You’ve seen the photos; jet setters in first class donning sheet masks before catching some beauty winks. Something about doing the most self-care-wise whilst traveling the world feels not only very luxe, but borderline necessary. After all, flying is incredibly dehydrating. But how much does masking on a plane really help?
First, let’s address why we get so dehydrated when we fly. Planes do their best to be a sterile environment (thank you very much) so their filtration systems operate with very low humidity in the cabin. This means that the water in your skin evaporates quicker, leaving you thirsty from the inside out.
I think it goes without saying that you should probably never, ever do a clay mask on a plane. You’re already losing so much water through your skin, you don’t need the powerful drawing properties of clay sucking out any more moisture from your pretty little face. But what you might not know is that misting is counterintuitive too.
“Save your hydrating mask for the hotel.”
Due to the low humidity, water evaporates quickly from the surface of your skin. When you mist, you’re inviting that moisture on your face to evaporate just as quickly, often drawing more of the moisture from inside the dermis outward. This ultimately leaves you more dehydrated than if you had skipped the mist, even if you feel damp to the touch immediately after.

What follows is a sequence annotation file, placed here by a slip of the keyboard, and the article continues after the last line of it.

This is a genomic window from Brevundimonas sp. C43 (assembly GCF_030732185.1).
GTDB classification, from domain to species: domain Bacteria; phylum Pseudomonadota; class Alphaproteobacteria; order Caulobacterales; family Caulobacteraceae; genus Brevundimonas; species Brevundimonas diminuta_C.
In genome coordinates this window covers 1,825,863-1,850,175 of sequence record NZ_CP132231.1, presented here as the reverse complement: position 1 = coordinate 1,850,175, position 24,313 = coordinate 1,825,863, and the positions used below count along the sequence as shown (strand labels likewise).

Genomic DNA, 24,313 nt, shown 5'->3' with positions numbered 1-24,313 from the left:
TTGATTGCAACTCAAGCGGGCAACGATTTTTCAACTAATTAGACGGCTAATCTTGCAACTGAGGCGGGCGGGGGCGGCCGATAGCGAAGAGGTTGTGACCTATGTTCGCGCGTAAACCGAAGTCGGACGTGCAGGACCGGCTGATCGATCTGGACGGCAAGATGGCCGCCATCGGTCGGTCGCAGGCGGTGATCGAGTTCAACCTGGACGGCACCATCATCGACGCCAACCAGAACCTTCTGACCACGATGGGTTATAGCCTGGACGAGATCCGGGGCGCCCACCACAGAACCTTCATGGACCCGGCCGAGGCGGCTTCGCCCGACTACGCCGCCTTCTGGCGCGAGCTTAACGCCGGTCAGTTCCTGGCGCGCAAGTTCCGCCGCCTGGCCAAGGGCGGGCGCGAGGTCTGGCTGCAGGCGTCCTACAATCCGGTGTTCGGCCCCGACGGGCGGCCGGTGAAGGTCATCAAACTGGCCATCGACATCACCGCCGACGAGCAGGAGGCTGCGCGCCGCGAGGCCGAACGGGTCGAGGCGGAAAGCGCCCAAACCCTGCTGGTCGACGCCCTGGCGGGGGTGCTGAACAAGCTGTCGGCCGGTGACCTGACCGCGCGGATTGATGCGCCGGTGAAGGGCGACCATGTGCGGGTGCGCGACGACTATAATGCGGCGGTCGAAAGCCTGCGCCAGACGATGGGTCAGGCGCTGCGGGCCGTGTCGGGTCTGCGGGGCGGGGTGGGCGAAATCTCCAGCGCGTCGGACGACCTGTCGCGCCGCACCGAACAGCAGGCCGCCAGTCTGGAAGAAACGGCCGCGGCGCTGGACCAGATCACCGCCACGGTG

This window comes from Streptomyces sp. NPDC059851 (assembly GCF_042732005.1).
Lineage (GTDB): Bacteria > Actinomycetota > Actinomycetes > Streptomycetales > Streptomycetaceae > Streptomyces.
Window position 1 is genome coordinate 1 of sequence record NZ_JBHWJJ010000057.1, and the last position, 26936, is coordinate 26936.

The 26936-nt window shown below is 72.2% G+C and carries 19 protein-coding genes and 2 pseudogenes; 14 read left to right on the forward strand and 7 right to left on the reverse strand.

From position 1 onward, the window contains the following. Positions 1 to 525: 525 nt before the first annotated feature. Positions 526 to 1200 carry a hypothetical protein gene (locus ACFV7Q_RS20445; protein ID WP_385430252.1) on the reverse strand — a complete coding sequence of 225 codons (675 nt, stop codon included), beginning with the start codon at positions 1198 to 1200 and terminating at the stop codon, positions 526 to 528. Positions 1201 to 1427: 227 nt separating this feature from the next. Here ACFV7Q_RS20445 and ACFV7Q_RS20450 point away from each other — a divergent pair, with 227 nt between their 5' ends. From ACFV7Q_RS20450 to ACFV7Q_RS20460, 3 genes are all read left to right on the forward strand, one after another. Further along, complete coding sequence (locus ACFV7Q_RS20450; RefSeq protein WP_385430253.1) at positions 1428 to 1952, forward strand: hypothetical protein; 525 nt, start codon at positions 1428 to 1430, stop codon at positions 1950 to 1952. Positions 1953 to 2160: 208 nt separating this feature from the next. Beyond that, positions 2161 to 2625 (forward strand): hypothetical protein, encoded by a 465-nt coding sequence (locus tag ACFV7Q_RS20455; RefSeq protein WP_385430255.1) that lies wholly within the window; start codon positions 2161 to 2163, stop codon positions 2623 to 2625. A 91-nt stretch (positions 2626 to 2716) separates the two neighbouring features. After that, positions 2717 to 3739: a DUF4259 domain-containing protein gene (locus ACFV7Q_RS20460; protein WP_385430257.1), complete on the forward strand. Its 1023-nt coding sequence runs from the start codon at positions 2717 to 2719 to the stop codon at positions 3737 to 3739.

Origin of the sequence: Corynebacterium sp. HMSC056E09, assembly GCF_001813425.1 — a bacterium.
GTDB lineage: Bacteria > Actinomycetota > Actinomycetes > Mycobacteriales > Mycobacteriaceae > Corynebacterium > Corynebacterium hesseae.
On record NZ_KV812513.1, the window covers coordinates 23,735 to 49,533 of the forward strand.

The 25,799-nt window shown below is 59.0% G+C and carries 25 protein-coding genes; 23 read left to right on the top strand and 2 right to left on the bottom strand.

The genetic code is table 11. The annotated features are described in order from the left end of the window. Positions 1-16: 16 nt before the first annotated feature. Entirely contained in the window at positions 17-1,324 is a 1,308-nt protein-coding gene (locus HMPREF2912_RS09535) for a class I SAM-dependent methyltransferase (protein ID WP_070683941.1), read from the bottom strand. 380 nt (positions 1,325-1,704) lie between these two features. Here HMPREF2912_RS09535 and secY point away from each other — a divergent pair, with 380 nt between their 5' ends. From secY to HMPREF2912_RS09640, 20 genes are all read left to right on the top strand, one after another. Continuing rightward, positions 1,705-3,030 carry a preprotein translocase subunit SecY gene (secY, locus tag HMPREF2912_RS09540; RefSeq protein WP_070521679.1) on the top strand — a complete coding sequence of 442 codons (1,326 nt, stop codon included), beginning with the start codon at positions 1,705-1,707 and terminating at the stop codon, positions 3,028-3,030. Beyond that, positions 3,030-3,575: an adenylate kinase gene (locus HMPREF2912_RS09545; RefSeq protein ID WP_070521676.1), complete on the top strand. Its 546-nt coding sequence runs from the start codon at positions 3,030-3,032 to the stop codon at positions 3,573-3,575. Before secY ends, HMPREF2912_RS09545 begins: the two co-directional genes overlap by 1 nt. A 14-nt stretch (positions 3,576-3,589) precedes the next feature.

We promise you’re not doomed to dehydration! Many sheet masks are soaked in serums with a thicker viscosity than a spray. If you’re trying to truly hydrate in-flight, the best course of action is to mist and then immediately put on a sheet mask to lock in that moisture. But don’t stop there! Get a silicone sheet mask cover to layer over your mask so that precious moisture doesn’t evaporate. These covers are washable and reusable, so you can rinse it in the sink after use and pack it away for next time. They’ll prevent evaporation of not only the product, but of your own skin moisture. We don’t recommend using them against bare skin though — you will likely just trap dirt and bacteria against your skin if you’re not cleansed and moisturizing.
As for timing? It’s best to do this in the last 30 minutes of your flight to prevent evaporation after the fact, and follow up with an emollient moisturizer. If you’re just hoping to stash a single sheet mask in your carry-on and call it a day, we say just skip it all together and save your hydrating mask for the hotel.